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User Name Thread Name Subject Posted
Kevin L Rietmann Lyr Req: Leg of the Duck (7) Lyr Req: Leg of the Duck 19 Mar 07

Fiddler's Companion has an entry for this tune, which is a double jig as well as a song. Here is the text from the FC:

"The title comes from a song set to the tune. James Joyce gives a few lines in Ulysses:

***I gave it to Kitty because she was pretty,
The leg of the duck, the leg of the duck.
I gave it to Molly because she was jolly,
The leg of the duck, the leg of the duck.
Irish uilleann piper and music editor Terry Moylan (Johnny O'Leary) shared a car journey in 1970 with Sean Reid and Willie Clancy, who were entertaining each other with similar rhymes. Clancy gave the one above and also had:
I gave it to Nelly to stick in her belly
The leg of the duck, the leg of the duck.
She has it, she's got it, wherever she put it,
The leg of the duck, the leg of the duck.
Moylan says: "According to Johnny O'Leary, Denis Murphy had scores of these things. Willie could have got them from Denis, as they were close friends." Simple rhymes were helpful in the days of itinerant musicians when people would employ them to describe the tune they wanted to dance to when a visiting musician did not know the local name."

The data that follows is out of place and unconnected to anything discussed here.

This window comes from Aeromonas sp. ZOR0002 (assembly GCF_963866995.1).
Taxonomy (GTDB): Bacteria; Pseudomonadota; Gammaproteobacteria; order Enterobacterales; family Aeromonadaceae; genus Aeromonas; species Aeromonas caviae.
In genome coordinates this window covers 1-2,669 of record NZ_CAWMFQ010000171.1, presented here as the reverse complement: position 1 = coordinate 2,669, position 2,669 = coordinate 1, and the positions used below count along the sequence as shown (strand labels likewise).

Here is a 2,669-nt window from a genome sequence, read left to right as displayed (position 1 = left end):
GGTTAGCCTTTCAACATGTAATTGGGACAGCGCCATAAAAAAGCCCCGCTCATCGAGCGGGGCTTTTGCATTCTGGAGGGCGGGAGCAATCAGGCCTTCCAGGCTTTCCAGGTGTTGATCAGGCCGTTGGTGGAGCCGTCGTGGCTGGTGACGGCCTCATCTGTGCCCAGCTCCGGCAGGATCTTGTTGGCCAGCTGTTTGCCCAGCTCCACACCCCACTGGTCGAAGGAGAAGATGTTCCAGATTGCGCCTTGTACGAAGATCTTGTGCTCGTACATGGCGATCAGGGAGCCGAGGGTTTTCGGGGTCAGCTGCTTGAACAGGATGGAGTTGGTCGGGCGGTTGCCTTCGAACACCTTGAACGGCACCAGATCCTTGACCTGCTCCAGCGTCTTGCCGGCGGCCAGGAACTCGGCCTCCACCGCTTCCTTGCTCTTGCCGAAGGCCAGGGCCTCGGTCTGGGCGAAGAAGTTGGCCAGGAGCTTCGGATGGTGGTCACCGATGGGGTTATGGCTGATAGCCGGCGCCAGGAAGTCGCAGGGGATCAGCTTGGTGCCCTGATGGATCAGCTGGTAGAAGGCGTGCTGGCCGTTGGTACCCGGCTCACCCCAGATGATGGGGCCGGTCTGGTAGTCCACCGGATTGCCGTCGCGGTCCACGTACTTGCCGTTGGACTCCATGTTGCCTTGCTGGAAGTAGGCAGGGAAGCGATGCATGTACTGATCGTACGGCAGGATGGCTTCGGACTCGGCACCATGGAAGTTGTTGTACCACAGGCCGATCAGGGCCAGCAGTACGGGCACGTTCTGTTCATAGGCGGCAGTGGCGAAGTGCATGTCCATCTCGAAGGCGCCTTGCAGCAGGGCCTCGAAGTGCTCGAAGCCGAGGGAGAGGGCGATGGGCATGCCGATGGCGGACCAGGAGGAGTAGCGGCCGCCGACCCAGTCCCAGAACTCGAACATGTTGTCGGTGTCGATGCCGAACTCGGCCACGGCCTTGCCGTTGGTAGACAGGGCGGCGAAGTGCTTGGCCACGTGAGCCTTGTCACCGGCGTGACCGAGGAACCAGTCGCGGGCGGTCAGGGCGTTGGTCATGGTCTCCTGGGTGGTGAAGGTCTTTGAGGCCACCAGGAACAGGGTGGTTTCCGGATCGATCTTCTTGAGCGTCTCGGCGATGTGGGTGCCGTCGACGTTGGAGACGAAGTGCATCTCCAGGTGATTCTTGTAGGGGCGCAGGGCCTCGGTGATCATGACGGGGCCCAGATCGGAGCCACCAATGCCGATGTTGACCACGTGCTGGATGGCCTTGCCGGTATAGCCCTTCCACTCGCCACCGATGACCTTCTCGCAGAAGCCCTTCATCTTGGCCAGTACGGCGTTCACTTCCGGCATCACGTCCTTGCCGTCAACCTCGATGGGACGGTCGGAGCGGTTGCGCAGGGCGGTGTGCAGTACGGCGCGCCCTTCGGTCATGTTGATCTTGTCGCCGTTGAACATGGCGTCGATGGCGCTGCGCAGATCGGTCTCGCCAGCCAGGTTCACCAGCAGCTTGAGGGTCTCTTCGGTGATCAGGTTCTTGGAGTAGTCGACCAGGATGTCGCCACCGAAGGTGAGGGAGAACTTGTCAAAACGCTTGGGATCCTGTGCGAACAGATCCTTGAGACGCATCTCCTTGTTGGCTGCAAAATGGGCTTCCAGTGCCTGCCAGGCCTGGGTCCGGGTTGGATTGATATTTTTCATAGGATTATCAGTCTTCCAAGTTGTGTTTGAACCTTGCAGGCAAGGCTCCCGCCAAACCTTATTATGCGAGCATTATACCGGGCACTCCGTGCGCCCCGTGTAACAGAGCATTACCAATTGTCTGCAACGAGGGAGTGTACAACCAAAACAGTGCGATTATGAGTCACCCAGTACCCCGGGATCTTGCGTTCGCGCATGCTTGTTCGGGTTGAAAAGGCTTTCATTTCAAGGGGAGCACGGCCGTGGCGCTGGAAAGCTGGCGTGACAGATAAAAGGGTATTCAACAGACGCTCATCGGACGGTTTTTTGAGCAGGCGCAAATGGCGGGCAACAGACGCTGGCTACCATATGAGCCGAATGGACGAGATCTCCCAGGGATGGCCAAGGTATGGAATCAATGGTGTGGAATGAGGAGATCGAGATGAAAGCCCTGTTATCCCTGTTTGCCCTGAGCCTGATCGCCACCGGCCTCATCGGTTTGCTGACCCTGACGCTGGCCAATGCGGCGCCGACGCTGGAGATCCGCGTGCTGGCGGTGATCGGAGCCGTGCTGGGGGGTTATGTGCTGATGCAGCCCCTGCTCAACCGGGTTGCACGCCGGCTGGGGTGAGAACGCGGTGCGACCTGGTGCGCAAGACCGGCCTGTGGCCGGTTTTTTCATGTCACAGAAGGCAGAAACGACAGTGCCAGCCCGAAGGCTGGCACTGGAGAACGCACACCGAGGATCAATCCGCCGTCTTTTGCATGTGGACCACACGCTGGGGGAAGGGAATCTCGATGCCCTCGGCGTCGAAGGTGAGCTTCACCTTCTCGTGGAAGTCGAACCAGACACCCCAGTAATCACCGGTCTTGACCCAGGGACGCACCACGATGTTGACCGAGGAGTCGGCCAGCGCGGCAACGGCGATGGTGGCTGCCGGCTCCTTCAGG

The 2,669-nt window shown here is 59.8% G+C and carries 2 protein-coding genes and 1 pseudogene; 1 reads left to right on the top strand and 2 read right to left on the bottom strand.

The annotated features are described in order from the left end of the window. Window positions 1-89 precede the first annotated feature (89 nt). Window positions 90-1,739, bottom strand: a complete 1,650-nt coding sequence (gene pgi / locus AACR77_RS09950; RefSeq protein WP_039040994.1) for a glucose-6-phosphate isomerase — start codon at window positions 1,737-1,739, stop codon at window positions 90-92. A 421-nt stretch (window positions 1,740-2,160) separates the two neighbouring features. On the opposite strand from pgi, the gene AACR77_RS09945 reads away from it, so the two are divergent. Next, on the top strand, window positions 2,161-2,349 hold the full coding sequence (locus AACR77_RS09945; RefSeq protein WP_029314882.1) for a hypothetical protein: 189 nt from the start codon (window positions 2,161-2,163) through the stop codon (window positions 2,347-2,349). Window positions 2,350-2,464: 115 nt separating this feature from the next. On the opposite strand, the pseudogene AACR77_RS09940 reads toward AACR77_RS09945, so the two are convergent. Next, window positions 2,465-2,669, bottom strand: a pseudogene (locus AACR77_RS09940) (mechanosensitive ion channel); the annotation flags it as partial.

Anybody have some more examples of this? They'd be easy enough to construct, of course.

Breandan Breathnach related a story about a piper, name of Ned, who wanted something particular for his meal. He played this jig and the lady of the house asked him what the name of it was.

"Oh, praties and butter
Would make a good supper
For Neddie the piper,
Neddie the piper!"

In books like O'Neill's this tune is sometimes called Dónall na Gréine, which means Daniel of the Sun. A friend of mine was told by an Irish speaking friend of his that "Of the Sun" refers to someone conceived that way - i.e., out of doors, thus illicitly.

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